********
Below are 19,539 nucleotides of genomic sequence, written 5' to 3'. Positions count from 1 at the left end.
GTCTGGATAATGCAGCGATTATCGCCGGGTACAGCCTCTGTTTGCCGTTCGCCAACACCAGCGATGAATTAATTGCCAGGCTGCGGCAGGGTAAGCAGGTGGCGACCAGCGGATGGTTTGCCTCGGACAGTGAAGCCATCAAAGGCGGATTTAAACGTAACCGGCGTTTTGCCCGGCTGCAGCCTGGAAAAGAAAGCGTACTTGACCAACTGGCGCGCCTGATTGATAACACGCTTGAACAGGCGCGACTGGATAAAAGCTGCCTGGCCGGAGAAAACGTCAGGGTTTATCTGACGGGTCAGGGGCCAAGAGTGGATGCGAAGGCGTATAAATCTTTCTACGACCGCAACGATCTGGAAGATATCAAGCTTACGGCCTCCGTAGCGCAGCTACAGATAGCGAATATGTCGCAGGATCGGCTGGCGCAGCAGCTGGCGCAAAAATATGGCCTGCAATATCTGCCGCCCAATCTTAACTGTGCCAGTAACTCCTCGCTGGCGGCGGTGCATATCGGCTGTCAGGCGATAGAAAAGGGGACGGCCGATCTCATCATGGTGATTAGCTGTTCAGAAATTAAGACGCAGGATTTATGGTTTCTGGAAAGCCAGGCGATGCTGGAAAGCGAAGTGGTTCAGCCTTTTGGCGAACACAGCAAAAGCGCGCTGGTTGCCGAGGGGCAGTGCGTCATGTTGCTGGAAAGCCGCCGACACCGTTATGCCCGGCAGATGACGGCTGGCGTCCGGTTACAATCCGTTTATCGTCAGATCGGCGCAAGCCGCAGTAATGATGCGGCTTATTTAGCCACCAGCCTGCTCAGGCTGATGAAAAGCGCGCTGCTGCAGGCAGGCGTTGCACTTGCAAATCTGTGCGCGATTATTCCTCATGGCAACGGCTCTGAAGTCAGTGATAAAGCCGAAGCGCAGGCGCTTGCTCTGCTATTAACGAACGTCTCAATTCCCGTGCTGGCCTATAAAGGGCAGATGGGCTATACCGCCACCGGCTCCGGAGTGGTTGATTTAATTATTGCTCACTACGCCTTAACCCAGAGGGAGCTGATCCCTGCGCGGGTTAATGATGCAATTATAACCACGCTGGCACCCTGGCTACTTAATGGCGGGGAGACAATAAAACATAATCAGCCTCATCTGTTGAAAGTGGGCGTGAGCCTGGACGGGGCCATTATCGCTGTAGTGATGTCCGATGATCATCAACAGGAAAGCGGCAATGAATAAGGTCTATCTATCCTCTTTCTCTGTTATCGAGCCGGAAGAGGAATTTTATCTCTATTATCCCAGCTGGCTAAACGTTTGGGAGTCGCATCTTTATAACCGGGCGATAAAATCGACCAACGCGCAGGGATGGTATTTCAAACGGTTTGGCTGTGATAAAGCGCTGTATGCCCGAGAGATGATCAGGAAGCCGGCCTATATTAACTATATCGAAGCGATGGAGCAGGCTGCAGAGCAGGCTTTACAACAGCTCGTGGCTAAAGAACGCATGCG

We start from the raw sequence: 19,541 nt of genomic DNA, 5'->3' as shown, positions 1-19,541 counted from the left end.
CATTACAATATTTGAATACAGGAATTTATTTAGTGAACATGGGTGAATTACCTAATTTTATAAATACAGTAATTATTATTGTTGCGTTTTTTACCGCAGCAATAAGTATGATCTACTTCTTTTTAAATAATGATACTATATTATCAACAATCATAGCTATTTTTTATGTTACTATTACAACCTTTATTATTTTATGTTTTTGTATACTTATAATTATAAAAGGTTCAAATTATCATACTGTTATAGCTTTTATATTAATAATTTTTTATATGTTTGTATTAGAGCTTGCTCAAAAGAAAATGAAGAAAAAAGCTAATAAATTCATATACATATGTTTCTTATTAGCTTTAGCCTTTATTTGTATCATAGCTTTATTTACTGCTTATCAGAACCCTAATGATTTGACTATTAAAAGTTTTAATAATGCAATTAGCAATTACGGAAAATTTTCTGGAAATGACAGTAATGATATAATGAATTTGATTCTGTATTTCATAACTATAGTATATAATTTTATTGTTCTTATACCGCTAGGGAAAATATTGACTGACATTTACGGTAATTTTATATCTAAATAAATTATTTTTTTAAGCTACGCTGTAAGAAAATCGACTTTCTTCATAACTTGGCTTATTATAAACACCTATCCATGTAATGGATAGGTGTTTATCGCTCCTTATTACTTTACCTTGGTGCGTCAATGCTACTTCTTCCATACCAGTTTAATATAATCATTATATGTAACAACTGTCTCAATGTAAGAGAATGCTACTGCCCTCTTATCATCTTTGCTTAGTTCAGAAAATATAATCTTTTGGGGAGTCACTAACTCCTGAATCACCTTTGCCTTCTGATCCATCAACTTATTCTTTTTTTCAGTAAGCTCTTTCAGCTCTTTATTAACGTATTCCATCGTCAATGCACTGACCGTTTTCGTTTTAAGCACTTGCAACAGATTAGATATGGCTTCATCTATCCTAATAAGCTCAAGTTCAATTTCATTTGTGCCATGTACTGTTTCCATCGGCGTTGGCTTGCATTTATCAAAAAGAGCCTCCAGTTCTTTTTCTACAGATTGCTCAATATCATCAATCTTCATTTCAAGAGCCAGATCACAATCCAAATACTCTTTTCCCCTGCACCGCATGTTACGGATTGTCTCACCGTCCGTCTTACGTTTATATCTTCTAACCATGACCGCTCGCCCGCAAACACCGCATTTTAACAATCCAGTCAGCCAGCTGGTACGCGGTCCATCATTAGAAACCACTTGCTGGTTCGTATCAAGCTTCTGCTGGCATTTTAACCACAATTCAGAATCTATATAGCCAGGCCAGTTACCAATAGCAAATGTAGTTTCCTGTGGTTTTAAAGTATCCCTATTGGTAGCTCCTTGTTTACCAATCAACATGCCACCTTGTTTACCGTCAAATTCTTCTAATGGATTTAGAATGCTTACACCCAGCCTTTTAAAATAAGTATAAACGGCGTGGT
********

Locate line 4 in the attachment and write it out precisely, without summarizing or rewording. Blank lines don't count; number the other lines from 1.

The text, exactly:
CATTACAATATTTGAATACAGGAATTTATTTAGTGAACATGGGTGAATTACCTAATTTTATAAATACAGTAATTATTATTGTTGCGTTTTTTACCGCAGCAATAAGTATGATCTACTTCTTTTTAAATAATGATACTATATTATCAACAATCATAGCTATTTTTTATGTTACTATTACAACCTTTATTATTTTATGTTTTTGTATACTTATAATTATAAAAGGTTCAAATTATCATACTGTTATAGCTTTTATATTAATAATTTTTTATATGTTTGTATTAGAGCTTGCTCAAAAGAAAATGAAGAAAAAAGCTAATAAATTCATATACATATGTTTCTTATTAGCTTTAGCCTTTATTTGTATCATAGCTTTATTTACTGCTTATCAGAACCCTAATGATTTGACTATTAAAAGTTTTAATAATGCAATTAGCAATTACGGAAAATTTTCTGGAAATGACAGTAATGATATAATGAATTTGATTCTGTATTTCATAACTATAGTATATAATTTTATTGTTCTTATACCGCTAGGGAAAATATTGACTGACATTTACGGTAATTTTATATCTAAATAAATTATTTTTTTAAGCTACGCTGTAAGAAAATCGACTTTCTTCATAACTTGGCTTATTATAAACACCTATCCATGTAATGGATAGGTGTTTATCGCTCCTTATTACTTTACCTTGGTGCGTCAATGCTACTTCTTCCATACCAGTTTAATATAATCATTATATGTAACAACTGTCTCAATGTAAGAGAATGCTACTGCCCTCTTATCATCTTTGCTTAGTTCAGAAAATATAATCTTTTGGGGAGTCACTAACTCCTGAATCACCTTTGCCTTCTGATCCATCAACTTATTCTTTTTTTCAGTAAGCTCTTTCAGCTCTTTATTAACGTATTCCATCGTCAATGCACTGACCGTTTTCGTTTTAAGCACTTGCAACAGATTAGATATGGCTTCATCTATCCTAATAAGCTCAAGTTCAATTTCATTTGTGCCATGTACTGTTTCCATCGGCGTTGGCTTGCATTTATCAAAAAGAGCCTCCAGTTCTTTTTCTACAGATTGCTCAATATCATCAATCTTCATTTCAAGAGCCAGATCACAATCCAAATACTCTTTTCCCCTGCACCGCATGTTACGGATTGTCTCACCGTCCGTCTTACGTTTATATCTTCTAACCATGACCGCTCGCCCGCAAACACCGCATTTTAACAATCCAGTCAGCCAGCTGGTACGCGGTCCATCATTAGAAACCACTTGCTGGTTCGTATCAAGCTTCTGCTGGCATTTTAACCACAATTCAGAATCTATATAGCCAGGCCAGTTACCAATAGCAAATGTAGTTTCCTGTGGTTTTAAAGTATCCCTATTGGTAGCTCCTTGTTTACCAATCAACATGCCACCTTGTTTACCGTCAAATTCTTCTAATGGATTTAGAATGCTTACACCCAGCCTTTTAAAATAAGTATAAACGGCGTGGT